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Miscellaneous - Letters of Bishop Henry M. Turner
			

                          XII.

                    Miscellaneous.

         LETTERS OF BISHOP HENRY M. TURNER.
         WRITTEN DURING HIS VISIT TO AFRICA.

                      STEAMSHIP " CITY OF PARIS," Octobler 15, 1891.
MR. EDITOR:
  I am out on the ocean sailing--or rather steaming to all
human appearances-to the unknown-where ?
  I left the great city, New York, yesterday about two o'clock,
with peculiar sensations.
 I had long contemplated a trip to Africa, the world's future
paradise, but had never realized what it was to start. I never
dreamed that it would take the starch out of a fellow as it did
me.
  The hurly-burly of preparation and the desire to leave ab-
sorbed every faculty of my soul, but when I mounted this
mighty sea craft and looked down upon the faces of Rev. Theo-
dore Gould, Dr. Derrick, the presiding elders Morgan and Israel
Derricks, and several other ministers who stood with upturned
faces; also Mrs. Dr. Derrick, Mrs. Bolden and a number of
ladies, all of whom waved handkerchiefs at me as the ship
steamed out, I began to realize that this was more than an ordi-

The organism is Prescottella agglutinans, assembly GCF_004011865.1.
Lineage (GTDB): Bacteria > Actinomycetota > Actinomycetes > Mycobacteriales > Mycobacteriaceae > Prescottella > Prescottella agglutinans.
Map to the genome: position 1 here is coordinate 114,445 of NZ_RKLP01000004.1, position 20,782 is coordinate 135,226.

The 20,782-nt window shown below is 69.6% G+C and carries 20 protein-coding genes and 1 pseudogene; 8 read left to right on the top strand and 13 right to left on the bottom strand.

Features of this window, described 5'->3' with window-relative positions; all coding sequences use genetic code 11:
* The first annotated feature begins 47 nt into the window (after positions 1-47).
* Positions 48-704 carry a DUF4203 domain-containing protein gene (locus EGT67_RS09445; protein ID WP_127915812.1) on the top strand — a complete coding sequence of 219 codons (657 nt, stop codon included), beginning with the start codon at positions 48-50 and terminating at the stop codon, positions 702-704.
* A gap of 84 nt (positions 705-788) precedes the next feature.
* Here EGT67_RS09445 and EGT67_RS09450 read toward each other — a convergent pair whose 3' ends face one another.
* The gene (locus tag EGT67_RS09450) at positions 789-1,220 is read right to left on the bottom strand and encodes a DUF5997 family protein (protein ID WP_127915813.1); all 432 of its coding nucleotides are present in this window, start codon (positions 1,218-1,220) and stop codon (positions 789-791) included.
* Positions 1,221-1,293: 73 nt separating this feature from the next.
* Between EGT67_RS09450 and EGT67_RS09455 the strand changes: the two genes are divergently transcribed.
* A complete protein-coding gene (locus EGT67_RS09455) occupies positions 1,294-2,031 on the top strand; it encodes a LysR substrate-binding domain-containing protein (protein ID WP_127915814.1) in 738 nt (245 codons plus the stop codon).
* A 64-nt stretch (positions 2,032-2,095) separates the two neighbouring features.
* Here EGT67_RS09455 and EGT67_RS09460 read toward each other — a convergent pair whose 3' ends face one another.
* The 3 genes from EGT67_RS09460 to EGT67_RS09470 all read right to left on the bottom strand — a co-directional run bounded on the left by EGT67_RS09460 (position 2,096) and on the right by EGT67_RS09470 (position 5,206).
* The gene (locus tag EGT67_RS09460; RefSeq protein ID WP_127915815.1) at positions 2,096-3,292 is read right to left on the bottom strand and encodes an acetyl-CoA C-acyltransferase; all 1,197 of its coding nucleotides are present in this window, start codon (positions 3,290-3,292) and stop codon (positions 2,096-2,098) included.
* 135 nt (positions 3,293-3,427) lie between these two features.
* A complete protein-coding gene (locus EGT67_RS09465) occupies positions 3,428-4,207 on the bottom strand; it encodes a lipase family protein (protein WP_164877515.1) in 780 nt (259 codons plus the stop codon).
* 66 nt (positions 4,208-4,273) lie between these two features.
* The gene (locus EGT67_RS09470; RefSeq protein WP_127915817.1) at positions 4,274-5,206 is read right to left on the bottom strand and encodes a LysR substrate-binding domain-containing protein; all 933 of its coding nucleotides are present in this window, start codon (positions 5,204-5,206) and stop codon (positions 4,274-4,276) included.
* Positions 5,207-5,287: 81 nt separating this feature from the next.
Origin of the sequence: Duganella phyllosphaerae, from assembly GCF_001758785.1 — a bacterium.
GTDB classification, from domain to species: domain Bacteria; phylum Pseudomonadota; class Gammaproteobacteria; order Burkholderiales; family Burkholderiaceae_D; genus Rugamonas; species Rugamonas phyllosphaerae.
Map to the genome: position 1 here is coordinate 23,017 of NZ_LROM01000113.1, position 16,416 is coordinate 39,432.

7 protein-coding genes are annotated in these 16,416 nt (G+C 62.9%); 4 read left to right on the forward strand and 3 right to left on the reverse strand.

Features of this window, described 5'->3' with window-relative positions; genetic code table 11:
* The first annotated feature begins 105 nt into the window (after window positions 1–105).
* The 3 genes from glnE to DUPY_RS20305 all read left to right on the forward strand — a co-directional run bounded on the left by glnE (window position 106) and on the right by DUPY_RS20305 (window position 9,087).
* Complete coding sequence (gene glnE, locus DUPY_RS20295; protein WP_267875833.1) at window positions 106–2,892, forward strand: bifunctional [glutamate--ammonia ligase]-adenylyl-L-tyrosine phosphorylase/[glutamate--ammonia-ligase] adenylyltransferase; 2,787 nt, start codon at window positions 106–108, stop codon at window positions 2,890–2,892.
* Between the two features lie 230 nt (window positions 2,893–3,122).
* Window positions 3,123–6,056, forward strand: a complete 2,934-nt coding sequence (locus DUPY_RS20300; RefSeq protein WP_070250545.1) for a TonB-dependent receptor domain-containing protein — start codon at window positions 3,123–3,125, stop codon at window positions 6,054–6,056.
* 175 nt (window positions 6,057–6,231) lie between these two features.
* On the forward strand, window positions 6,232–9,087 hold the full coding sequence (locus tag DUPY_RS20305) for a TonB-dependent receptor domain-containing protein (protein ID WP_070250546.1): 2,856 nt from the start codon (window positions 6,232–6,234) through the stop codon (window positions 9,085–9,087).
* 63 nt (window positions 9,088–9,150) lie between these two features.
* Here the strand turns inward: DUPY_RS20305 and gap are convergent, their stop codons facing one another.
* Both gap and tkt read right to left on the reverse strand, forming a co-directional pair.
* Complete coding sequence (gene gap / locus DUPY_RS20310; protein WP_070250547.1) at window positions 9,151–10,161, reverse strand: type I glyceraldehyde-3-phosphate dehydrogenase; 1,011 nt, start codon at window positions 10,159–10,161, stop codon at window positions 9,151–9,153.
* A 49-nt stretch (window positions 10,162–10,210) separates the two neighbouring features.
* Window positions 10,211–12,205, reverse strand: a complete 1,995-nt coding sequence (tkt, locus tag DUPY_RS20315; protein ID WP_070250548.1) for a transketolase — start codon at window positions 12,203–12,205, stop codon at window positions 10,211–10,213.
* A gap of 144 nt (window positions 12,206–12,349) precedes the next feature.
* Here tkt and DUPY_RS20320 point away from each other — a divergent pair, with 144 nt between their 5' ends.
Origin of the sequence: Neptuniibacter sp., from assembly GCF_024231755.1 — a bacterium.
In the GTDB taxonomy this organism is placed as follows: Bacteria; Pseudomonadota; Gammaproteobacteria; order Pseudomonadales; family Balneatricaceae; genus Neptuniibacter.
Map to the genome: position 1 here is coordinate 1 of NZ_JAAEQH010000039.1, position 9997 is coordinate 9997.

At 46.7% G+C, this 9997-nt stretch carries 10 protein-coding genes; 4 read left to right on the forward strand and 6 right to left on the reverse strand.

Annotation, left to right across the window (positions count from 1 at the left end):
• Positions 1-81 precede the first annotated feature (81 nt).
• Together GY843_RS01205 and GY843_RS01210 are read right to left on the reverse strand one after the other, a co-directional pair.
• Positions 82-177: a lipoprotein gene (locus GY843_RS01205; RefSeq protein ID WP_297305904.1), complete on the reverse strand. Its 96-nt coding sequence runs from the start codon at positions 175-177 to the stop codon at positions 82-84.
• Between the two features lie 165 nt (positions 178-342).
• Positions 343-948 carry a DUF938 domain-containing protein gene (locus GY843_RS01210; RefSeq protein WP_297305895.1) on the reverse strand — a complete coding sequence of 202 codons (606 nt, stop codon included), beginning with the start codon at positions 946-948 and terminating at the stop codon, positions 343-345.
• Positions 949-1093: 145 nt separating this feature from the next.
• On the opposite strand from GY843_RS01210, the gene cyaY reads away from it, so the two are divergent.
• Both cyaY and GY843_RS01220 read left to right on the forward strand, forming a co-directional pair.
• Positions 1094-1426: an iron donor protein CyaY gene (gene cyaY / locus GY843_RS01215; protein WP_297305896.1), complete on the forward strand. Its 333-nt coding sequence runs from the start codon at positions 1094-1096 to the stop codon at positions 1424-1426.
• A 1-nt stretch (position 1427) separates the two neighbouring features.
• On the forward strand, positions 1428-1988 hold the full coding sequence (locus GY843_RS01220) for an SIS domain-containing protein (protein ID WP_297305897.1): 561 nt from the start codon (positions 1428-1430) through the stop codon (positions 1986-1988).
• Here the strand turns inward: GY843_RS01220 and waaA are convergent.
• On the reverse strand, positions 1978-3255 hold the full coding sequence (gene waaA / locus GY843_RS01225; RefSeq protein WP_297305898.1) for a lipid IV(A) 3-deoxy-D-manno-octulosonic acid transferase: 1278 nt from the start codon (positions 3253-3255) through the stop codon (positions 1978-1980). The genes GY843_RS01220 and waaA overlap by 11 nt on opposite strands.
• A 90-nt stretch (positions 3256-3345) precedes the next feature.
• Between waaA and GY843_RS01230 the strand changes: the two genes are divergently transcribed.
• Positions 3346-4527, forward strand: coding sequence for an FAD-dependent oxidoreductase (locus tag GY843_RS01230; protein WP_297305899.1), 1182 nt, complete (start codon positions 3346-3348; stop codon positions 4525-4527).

nary trip to some portion of our common territory.
  Mrs. Dr. Derrick touched me when she threw her handker-
chief to her eyes; but the thought rushed to me--that is
womanish, and I tried to dismiss it, but in a moment my eyes fell
upon my son, David M. Turner, who had come from Washing-
ton city to see me off-despite the fact that I had told both sons
to attend to their business, and not spend money to bother after
me. David, however, ignored my order and came any how, and
as I espied him looking up wistfully and then dropping his head,
my emotions reached their culmination, all my manhood suc-
cumbed and tears suffused my face; I loved David as I never
dreamed of before. The other children appeared before me in
detail, and the thought rushed upon me, " Mother is gone, wife
is gone, and now possibly children are gone." My mind flashed
through the Church, and an inkling of dislike here and there, I
had indulged, owing possibly to misunderstanding in most in-
stances, all fled, and I found myself loving everybody I had left
behind. I never loved in all my life as I did then, and do now,
and expect to while I live.




			
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Item Description Next Next

African Methodist Episcopal Church Review, [Vol.08, Num. 4]

Miscellaneous - Letters of Bishop Henry M. Turner

Volume:  08
Issue Number:  04
Page Number:  446
Date:  04/1892


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